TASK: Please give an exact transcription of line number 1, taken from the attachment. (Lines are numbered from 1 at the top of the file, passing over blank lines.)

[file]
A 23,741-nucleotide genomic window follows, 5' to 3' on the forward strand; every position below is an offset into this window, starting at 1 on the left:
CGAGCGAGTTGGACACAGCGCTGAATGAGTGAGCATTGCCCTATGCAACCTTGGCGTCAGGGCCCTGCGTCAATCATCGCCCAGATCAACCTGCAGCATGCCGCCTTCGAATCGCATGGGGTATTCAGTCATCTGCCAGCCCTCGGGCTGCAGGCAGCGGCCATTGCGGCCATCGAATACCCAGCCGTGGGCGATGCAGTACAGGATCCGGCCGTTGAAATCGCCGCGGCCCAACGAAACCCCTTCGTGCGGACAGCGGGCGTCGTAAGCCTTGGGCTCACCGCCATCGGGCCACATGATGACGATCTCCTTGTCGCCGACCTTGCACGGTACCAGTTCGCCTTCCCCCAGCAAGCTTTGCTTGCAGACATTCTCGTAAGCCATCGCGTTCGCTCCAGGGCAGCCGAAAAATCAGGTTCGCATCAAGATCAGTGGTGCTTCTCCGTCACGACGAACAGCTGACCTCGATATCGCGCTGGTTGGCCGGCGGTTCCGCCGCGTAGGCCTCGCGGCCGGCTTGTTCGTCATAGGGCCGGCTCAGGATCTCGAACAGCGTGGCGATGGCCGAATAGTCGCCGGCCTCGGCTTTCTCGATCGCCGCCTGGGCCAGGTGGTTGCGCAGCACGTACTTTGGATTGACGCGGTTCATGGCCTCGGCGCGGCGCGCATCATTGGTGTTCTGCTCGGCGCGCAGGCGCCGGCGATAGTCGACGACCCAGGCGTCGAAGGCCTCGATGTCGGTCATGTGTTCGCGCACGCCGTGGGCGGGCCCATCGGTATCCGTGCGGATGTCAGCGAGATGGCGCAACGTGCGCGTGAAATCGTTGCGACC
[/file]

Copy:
A 23,741-nucleotide genomic window follows, 5' to 3' on the forward strand; every position below is an offset into this window, starting at 1 on the left: